ceedings of "the County Board. He con
tended that the Legislature in 1903.
by creating the State Oyster Land
Commission, composed of the Gov
efnrt Land Commissioner and Fish
Commissioner and tninsferrlntr to
them someof the powers that had been
theretofore conferred on. the County
Boards, had repealed by implication
the entire act of 1S97.
The view was sustained by the lower
court and affirmed by the 'Supreme
Court. County oyster boards have no
legal existence. The lands directly and
indirectly involved constitute about
1200 acres of very valuable oyster lands
All 1VJllAJd. Hill uur.
LEVY EXPLAINS RISE IN RATES
Northern Pacific Vice-President In
vites Tariff Inspection.
OLTMPIA. Wash.. July 19. (Special.)
The Northern Pacific Railway Com
pany's answer to the complaints from.
incnans snippers concerning the new
tariffs on less than carload lots was
received by the Railroad Commission
today. The reply -Is from Vlce-Presl
dent C M. Levy, who alleges that the
new tariff Is a readjustment of rates
covering practically the whole of the
territory west of the Cascades.
Chehalls and other Southwest points
have been enjoying the rates corres
ponding to those In effect from points
where water competition was a factor.
These rates were out of proportion to
those exit-ting from points where there'
was no water competition and the
traffic department decided that Tsuch
places should all be placed on the same
The tariff sheet- is Inclosed by Mr.
Levy and reductions made from a large
number of places are marked In red
Ink. He contends that the reductions
by the road offset the Increases and
that, taken as a whole, the new tariff
uoes not creato an Increase in rates.
He believes the new rates are reason
able and close inspection of the new
tariffs. Is invited.
LOOKING FOR LOBSTER FARM
Eastern Man Would Invest Capital
In the Business.
OLTMPIA. Wash.. July 19. (Special.)
K. H. Chi Us. of Tacoma, representing
.Eastern capital, was In conference with
the. State Land Commissioner today in ref
erence to securing control of a lagoon
in Kitsap Count', where It Is desired to
start a lobster farm.
Cbitds is connected with a fish and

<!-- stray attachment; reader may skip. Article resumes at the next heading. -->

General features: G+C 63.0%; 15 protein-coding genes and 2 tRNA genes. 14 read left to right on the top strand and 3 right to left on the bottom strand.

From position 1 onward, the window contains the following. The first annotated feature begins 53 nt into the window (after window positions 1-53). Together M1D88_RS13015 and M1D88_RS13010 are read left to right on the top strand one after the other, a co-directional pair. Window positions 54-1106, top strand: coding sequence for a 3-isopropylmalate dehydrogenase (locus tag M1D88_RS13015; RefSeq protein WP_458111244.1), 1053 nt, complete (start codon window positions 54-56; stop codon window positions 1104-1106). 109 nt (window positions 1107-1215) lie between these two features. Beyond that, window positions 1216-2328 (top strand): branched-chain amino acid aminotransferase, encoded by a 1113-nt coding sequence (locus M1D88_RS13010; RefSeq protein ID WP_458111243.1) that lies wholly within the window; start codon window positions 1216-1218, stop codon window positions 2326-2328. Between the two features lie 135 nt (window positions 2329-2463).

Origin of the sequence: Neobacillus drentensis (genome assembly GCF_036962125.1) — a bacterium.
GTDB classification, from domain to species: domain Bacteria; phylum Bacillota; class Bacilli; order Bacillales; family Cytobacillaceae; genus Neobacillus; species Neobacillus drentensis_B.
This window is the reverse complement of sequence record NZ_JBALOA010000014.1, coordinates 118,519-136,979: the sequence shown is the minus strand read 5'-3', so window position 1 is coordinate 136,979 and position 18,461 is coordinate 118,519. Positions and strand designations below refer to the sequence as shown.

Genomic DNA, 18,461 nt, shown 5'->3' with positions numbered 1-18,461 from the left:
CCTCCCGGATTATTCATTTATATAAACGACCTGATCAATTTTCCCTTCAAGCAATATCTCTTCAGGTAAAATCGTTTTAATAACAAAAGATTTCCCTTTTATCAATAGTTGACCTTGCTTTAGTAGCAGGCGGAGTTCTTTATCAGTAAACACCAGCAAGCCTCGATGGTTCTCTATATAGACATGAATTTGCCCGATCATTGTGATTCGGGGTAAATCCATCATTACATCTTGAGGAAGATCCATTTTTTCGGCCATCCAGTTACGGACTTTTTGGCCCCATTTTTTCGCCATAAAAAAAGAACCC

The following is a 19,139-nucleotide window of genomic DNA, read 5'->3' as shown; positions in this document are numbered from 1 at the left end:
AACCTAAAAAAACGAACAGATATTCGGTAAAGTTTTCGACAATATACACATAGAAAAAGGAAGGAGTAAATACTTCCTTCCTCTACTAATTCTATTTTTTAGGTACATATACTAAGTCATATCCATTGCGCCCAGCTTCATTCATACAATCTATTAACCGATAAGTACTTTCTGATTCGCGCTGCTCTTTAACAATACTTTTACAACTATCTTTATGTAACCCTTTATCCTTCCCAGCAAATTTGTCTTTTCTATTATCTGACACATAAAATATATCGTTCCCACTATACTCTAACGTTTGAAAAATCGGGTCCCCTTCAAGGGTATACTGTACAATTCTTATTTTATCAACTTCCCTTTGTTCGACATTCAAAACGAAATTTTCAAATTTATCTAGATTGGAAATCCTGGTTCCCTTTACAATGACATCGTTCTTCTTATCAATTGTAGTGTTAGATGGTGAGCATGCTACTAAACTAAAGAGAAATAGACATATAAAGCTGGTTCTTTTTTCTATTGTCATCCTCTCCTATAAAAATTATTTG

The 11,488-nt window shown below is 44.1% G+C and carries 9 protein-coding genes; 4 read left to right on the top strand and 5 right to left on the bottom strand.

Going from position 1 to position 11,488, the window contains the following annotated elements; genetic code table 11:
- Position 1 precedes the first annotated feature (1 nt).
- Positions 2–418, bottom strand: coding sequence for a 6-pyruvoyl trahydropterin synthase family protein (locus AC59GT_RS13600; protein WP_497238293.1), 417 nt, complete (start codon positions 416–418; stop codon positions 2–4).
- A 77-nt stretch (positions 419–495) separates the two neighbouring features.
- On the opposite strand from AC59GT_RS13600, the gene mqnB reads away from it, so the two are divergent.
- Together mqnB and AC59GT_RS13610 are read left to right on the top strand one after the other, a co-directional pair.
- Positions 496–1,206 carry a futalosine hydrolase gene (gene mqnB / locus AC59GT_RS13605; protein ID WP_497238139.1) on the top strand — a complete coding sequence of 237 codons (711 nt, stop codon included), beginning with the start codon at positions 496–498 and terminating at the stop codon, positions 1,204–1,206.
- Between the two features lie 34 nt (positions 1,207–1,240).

oyster company In Tacoma. He has In
terested Flab Commissioner Kershaw In
tlve sincerity C the plan and Stn. Ker
shaw' ',Js alee- here to use Mn efforts in
hftlpinr tbe promoters of the new enter
prise jsettwe the land etrd.
AsonriUw t tb JTimh Commtirtfloer. ,1tJ
has been demonstrated that lobsters will j
propagate In the waters of Puget Sound. J.
The difficulty about lobster fanning is tb .
keep the lobsters within certain bounds, j
SHERIFF REFUSES TO RESIGN
Idaho County Officials "Will Attempt
to Throw Him Out.
BOISE, Idaho. July 19. (Special.) Sheriff
Havlrd has refused to resign, announcing
he will fight the case. He had been given
until 2 o'clock this afternoon to HJe his.
resignation and pay over his shortage, the
alternative being .proceedings to oust him
from office and prosecute him under the
At 2 o'clock the Sheriff asked for two
hours more. Afther further consultation
with his attorneys he app-ared at 4
o'clock and announced he would decline
to resign, stating the charges were too
vague. County Attorney Koclsch states
proceedings for ouster of the- Sheriff will
be inaugurated In a few days.
It Is intimated that the attorneys whom
Havird consulted will not represent him
In any proceedings that may be brought.
AGED INDIAN FOUND SLAIN
Supposed to Have Been Murdered by
Another Red 3Ian.
EVERETT. Wash., July 19. (Special.)
The dead body of Dr. Jim. an Indian aged
IOC years, was found under the bridge of
the Darrlngton branch of the Northern